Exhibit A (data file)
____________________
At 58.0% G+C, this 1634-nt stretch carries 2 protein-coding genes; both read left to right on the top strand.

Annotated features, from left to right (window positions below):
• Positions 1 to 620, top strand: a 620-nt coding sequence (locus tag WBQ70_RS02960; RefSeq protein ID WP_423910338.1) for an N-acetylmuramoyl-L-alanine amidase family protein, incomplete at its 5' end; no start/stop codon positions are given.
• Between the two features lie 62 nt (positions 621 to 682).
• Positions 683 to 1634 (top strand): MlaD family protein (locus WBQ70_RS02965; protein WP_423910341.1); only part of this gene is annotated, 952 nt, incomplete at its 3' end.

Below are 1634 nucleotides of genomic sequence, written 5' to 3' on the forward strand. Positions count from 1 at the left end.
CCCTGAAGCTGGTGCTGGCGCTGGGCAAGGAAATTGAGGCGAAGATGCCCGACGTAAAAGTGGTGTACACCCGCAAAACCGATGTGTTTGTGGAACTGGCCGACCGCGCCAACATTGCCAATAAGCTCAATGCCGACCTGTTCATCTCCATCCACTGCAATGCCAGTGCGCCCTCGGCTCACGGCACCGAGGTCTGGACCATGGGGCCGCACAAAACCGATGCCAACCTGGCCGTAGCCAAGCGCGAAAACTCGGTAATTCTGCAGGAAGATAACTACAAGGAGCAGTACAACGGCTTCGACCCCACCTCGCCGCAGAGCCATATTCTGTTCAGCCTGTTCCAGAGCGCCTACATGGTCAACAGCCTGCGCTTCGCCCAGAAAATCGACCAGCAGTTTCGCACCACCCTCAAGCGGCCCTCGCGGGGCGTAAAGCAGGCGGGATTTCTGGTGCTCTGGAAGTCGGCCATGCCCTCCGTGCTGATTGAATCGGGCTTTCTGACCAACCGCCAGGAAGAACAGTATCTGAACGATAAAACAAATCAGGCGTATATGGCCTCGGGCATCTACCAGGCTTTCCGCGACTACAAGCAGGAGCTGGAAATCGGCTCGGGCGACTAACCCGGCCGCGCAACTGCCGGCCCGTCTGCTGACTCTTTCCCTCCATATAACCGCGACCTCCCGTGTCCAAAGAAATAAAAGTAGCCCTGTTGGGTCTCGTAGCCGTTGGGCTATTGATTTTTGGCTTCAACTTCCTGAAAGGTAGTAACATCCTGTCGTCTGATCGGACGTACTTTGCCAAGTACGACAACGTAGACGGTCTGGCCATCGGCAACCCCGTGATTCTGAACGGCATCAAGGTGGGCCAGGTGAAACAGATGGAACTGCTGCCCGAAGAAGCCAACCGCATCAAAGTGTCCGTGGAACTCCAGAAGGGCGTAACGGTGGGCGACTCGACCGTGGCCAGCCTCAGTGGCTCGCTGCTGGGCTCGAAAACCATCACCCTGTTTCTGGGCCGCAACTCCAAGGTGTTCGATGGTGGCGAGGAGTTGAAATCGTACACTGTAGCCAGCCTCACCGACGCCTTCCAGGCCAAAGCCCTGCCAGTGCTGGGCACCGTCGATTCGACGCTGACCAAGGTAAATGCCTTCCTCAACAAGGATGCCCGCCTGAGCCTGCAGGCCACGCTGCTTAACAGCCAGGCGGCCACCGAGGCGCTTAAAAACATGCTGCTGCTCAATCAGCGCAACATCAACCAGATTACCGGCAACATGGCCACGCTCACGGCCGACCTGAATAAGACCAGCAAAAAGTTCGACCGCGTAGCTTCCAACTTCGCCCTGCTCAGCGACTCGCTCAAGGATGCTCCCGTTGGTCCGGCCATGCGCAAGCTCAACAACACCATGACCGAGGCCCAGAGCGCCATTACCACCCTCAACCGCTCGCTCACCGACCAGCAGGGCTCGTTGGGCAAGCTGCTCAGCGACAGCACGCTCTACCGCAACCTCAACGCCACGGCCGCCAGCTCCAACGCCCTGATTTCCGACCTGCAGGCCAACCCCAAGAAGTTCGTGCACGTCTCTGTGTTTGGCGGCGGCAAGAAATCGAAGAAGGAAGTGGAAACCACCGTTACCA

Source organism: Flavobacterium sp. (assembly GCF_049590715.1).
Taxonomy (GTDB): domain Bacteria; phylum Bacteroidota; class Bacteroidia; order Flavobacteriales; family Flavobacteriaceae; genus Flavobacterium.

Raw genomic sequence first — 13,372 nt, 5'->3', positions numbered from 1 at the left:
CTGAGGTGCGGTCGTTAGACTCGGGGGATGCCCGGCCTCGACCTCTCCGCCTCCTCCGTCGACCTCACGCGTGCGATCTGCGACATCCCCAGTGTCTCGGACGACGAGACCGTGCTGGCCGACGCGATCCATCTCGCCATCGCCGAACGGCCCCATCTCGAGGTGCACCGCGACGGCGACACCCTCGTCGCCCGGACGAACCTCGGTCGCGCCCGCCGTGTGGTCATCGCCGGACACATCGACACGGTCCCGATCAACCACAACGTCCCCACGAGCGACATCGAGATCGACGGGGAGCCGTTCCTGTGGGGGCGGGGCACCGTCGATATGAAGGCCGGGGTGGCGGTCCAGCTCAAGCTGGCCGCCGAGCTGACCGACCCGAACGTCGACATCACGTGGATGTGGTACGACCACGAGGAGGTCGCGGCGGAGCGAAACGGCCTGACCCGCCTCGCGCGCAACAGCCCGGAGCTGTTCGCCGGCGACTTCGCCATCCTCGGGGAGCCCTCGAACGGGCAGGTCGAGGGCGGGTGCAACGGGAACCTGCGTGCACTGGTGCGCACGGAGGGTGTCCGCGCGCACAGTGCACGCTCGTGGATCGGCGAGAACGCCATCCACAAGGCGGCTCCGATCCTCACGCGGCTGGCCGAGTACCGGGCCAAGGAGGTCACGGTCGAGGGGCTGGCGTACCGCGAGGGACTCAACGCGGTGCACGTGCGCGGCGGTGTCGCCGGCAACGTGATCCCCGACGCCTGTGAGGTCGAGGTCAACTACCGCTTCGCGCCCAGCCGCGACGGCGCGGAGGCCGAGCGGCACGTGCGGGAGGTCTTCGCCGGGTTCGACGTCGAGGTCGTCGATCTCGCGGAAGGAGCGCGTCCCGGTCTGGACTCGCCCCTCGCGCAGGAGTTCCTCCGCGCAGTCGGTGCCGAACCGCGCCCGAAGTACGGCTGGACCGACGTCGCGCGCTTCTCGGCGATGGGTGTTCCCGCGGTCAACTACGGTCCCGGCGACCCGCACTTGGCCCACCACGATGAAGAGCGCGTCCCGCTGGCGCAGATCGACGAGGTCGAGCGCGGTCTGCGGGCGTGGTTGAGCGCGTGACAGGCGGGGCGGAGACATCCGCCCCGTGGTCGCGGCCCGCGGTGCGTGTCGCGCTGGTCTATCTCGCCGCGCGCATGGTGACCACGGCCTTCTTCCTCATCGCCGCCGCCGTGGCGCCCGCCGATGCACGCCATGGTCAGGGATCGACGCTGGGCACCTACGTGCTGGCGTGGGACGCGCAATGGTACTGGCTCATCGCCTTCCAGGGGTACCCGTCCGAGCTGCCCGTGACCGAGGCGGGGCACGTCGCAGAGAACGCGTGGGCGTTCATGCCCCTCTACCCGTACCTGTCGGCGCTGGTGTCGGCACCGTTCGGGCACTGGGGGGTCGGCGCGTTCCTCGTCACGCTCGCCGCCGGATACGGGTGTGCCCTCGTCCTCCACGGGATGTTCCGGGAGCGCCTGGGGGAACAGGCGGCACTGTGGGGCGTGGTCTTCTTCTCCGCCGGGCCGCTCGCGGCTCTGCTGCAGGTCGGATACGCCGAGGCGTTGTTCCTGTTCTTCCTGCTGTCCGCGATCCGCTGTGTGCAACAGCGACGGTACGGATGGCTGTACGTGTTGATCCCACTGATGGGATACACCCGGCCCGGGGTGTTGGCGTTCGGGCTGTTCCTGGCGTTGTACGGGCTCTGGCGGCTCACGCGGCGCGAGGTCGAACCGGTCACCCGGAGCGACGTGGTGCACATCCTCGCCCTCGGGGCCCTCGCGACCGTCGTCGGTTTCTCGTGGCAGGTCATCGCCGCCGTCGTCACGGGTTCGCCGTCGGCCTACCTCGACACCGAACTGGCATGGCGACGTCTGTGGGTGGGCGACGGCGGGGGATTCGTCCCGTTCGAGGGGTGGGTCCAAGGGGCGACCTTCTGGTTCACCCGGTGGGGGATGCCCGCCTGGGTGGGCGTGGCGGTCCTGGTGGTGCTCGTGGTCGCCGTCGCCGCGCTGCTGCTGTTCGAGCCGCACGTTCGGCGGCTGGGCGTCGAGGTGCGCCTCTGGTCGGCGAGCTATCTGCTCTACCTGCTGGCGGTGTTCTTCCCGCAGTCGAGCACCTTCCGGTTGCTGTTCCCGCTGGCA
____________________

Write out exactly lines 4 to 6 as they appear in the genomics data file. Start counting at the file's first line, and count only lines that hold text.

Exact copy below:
• Between the two features lie 62 nt (positions 621 to 682).
• Positions 683 to 1634 (top strand): MlaD family protein (locus WBQ70_RS02965; protein WP_423910341.1); only part of this gene is annotated, 952 nt, incomplete at its 3' end.

Below are 1634 nucleotides of genomic sequence, written 5' to 3' on the forward strand. Positions count from 1 at the left end.